Bank Audit Certificates – why are they required?

Why is the auditor asking for a bank audit certificate?  Why am I getting charged so much by my bank?

As part of the audit process, the Auditor is required to verify the existence of assets shown in the financial statements of the organisation/company or SMSF and ensure that the entity or fund has legal title to the asset.  In addition to verifications for property or plant and equipment, verification is also required for cash held at a financial institution.

 

Fair enough but why not just accept a bank statement?

On occasion, we receive questions regarding the amount charged by a bank for bank audit certificates (BAC) and why this is necessary, given that bank statements are provided during the audit process.

 

Part of the audit requirements are that the Auditor audits the financial statements as well as ensuring compliance with relevant legislation and in accordance with Australian Auditing Standards.  In particular, ASA 500 Audit Evidence requires that sufficient evidence is obtained by the auditor in order to form an audit opinion.

 

Where the amount held in cash is significant compared to other assets, then the risk of material misstatement is higher and thus this evidence requirement becomes crucial.  Standards indicate that evidence obtained from an independent source/third party provides greater assurance than documentation obtained directly from the client.

 

A BAC details all accounts held by the trustee or entity including details of the account holder, signatories, any borrowings, security deposits, debit balances during the year.  As a result, it provides information not just on the transactions recorded in bank statements but also enables confirmation of assets (and/or liabilities) that exist and are recorded on the financial statements.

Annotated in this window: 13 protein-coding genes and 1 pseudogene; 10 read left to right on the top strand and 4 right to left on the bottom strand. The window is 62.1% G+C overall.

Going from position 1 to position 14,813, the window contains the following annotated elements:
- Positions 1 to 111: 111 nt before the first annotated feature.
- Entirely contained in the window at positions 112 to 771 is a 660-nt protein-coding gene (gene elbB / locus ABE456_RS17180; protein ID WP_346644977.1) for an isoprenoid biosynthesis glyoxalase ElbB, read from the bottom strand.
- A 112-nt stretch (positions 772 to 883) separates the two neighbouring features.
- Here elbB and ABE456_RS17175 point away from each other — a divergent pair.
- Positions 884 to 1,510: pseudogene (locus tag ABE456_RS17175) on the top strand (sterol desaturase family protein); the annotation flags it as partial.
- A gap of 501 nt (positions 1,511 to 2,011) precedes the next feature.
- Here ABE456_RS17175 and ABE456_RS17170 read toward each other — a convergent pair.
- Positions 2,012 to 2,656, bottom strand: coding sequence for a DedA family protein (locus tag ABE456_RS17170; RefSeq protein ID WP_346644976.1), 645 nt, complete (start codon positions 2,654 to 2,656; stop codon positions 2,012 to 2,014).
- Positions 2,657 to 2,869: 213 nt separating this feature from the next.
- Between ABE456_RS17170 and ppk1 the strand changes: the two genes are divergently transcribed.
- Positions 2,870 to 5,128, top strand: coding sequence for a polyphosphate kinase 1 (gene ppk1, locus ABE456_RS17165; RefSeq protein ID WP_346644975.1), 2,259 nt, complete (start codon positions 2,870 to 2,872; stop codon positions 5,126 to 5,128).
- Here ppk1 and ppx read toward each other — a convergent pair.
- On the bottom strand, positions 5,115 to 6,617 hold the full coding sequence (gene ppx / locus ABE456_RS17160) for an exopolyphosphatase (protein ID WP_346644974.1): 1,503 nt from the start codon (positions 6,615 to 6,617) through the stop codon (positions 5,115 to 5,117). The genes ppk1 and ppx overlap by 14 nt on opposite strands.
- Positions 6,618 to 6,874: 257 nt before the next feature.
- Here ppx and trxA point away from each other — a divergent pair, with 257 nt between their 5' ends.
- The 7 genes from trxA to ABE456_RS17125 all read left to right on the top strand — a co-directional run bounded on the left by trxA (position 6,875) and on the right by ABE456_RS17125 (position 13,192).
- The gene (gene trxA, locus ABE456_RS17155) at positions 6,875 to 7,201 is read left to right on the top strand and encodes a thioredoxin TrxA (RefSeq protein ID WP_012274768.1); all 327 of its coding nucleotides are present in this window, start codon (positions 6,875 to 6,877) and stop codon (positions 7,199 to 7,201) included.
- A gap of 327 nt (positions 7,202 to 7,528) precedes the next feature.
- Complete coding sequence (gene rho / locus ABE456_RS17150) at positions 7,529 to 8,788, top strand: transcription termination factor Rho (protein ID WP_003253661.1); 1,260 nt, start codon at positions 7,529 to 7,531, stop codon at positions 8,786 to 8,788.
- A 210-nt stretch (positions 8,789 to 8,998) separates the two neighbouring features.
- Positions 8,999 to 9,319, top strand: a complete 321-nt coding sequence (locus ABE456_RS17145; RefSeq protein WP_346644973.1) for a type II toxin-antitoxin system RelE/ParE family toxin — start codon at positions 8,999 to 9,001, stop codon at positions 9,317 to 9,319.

So if you’re going to rely on this, why do you need to see bank statements from the whole year?

While the BAC and end of year bank records provide evidence of holdings and the cash assets as at year end, review of the bank statements will show patterns throughout the year and enable verification of the status of the bank account, i.e. that it hasn’t gone into overdraft or remained overdrawn for an extended period.

 

So as you can see, information needs to be gleaned from a number of sources to enable the auditor to make an informed statement regarding compliance and to form an audit opinion.

 

CB AUDIT

Should you have any concerns/queries, our staff can assist with education and advising the types of documentation that can be collated throughout the year to ensure that all relevant information is available at the time of the audit.  Our focus is on providing a high quality service to our clients and if we can value add by facilitating greater understanding of the relevant principles and strategies to be best prepared for an audit, then we’d love to assist.  Please contact us to discuss any queries on 1300 CBAUDIT.

 

If you are not a current client and would like more information on our services, please contact Matt Williams through [email protected].